Lost Purposes

Monday, October 24th, 2011

Eliezer Yudkowsky discusses lost purposes:

It was in either kindergarten or first grade that I was first asked to pray, given a transliteration of a Hebrew prayer. I asked what the words meant. I was told that so long as I prayed in Hebrew, I didn’t need to know what the words meant, it would work anyway.

That was the beginning of my break with Judaism.

As you read this, some young man or woman is sitting at a desk in a university, earnestly studying material they have no intention of ever using, and no interest in knowing for its own sake. They want a high-paying job, and the high-paying job requires a piece of paper, and the piece of paper requires a previous master’s degree, and the master’s degree requires a bachelor’s degree, and the university that grants the bachelor’s degree requires you to take a class in 12th-century knitting patterns to graduate. So they diligently study, intending to forget it all the moment the final exam is administered, but still seriously working away, because they want that piece of paper.

Maybe you realized it was all madness, but I bet you did it anyway. You didn’t have a choice, right?

A recent study here in the Bay Area showed that 80% of teachers in K-5 reported spending less than one hour per week on science, and 16% said they spend no time on science. Why? I’m given to understand the proximate cause is the No Child Left Behind Act and similar legislation. Virtually all classroom time is now spent on preparing for tests mandated at the state or federal level. I seem to recall (though I can’t find the source) that just taking mandatory tests was 40% of classroom time in one school.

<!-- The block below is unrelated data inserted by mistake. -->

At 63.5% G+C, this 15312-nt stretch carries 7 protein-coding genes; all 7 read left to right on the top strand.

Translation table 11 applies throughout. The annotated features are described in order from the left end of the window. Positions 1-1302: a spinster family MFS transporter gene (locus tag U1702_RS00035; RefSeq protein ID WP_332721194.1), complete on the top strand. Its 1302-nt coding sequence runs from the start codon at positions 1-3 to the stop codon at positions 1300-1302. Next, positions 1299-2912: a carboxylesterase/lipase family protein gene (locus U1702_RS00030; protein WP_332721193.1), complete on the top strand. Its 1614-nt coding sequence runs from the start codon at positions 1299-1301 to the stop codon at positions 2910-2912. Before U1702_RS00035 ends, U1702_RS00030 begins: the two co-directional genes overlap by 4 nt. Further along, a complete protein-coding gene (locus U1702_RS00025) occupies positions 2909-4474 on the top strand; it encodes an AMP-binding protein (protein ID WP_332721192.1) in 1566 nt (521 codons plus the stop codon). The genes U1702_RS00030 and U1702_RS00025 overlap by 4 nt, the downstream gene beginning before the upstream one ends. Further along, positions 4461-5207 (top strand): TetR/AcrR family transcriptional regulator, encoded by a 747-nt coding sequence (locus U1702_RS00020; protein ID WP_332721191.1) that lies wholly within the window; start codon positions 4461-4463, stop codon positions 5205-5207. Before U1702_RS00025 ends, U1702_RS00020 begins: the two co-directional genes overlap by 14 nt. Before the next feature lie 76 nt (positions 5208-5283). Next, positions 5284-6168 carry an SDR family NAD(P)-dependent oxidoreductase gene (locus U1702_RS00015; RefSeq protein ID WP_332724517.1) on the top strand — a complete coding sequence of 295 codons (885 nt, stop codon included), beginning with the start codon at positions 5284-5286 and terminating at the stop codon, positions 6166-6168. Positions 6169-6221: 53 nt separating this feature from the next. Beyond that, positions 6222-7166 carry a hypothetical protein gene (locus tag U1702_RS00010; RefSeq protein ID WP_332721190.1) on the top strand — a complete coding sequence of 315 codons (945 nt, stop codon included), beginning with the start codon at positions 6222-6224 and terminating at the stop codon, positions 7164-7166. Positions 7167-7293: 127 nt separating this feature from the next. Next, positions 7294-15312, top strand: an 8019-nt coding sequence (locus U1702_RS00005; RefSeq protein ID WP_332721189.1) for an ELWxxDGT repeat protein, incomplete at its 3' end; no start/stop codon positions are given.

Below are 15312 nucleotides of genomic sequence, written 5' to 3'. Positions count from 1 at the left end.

The old Soviet bureaucracy was famous for being more interested in appearances than reality. One shoe factory overfulfilled its quota by producing lots of tiny shoes. Another shoe factory reported cut but unassembled leather as a “shoe”. The superior bureaucrats weren’t interested in looking too hard, because they also wanted to report quota overfulfillments. All this was a great help to the comrades freezing their feet off.

It is now being suggested in several sources that an actual majority of published findings in medicine, though “statistically significant with p<0.05″, are untrue. But so long as p<0.05 remains the threshold for publication, why should anyone hold themselves to higher standards, when that requires bigger research grants for larger experimental groups, and decreases the likelihood of getting a publication? Everyone knows that the whole point of science is to publish lots of papers, just as the whole point of a university is to print certain pieces of parchment, and the whole point of a school is to pass the mandatory tests that guarantee the annual budget. You don’t get to set the rules of the game, and if you try to play by different rules, you’ll just lose.

(Hat tip to Gwern, who recently mentioned it in a comment.)


  1. Ben says:

    There’s a history of argument going back well over 80 years on statistics, including in particular, the use/misuse of Fisherian p-values, Neyman-Pearson hypothesis testing, likelihood-based methods, Bayesian methods and interbreedings thereof.

    Great authors/academicians to look up for references are Stephen Goodman, MD, PhD and Stephen Senn (e.g. “Dicing with Death”).

    Lately, John Ioannidis (sp?) is the guy who has taken up the sword against bad statistics, particularly in medicine.

    Read about it, and weep.

  2. Ben says:

    Tangentially related, retractions abound.

  3. Borepatch says:

    But it will be different if we can just vote in the Right People!

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